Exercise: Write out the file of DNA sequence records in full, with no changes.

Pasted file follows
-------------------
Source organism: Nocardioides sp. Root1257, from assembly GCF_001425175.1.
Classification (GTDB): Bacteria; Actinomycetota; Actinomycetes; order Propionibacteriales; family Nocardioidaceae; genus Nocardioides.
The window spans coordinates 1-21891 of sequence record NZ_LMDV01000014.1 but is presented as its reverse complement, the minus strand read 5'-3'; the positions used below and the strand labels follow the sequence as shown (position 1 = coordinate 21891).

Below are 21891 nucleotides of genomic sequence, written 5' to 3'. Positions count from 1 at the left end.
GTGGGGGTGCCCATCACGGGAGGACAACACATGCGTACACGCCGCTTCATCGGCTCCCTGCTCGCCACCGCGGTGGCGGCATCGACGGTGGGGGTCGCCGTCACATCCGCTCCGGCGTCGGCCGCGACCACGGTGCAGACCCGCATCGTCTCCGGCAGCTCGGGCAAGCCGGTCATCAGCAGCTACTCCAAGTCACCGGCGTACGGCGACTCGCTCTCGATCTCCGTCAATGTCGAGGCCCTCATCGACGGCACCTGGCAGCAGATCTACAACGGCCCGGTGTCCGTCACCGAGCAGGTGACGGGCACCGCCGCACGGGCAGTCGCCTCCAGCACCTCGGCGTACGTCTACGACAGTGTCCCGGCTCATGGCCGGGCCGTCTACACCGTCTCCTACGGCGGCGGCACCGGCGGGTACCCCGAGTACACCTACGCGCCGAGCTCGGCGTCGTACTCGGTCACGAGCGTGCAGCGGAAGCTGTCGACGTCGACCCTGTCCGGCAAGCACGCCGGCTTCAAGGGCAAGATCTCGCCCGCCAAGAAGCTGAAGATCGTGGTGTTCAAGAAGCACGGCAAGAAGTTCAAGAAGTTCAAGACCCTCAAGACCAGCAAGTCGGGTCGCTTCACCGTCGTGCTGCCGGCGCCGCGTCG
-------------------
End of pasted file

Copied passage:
Source organism: Nocardioides sp. Root1257, from assembly GCF_001425175.1.
Classification (GTDB): Bacteria; Actinomycetota; Actinomycetes; order Propionibacteriales; family Nocardioidaceae; genus Nocardioides.
The window spans coordinates 1-21891 of sequence record NZ_LMDV01000014.1 but is presented as its reverse complement, the minus strand read 5'-3'; the positions used below and the strand labels follow the sequence as shown (position 1 = coordinate 21891).

Below are 21891 nucleotides of genomic sequence, written 5' to 3'. Positions count from 1 at the left end.
GTGGGGGTGCCCATCACGGGAGGACAACACATGCGTACACGCCGCTTCATCGGCTCCCTGCTCGCCACCGCGGTGGCGGCATCGACGGTGGGGGTCGCCGTCACATCCGCTCCGGCGTCGGCCGCGACCACGGTGCAGACCCGCATCGTCTCCGGCAGCTCGGGCAAGCCGGTCATCAGCAGCTACTCCAAGTCACCGGCGTACGGCGACTCGCTCTCGATCTCCGTCAATGTCGAGGCCCTCATCGACGGCACCTGGCAGCAGATCTACAACGGCCCGGTGTCCGTCACCGAGCAGGTGACGGGCACCGCCGCACGGGCAGTCGCCTCCAGCACCTCGGCGTACGTCTACGACAGTGTCCCGGCTCATGGCCGGGCCGTCTACACCGTCTCCTACGGCGGCGGCACCGGCGGGTACCCCGAGTACACCTACGCGCCGAGCTCGGCGTCGTACTCGGTCACGAGCGTGCAGCGGAAGCTGTCGACGTCGACCCTGTCCGGCAAGCACGCCGGCTTCAAGGGCAAGATCTCGCCCGCCAAGAAGCTGAAGATCGTGGTGTTCAAGAAGCACGGCAAGAAGTTCAAGAAGTTCAAGACCCTCAAGACCAGCAAGTCGGGTCGCTTCACCGTCGTGCTGCCGGCGCCGCGTCG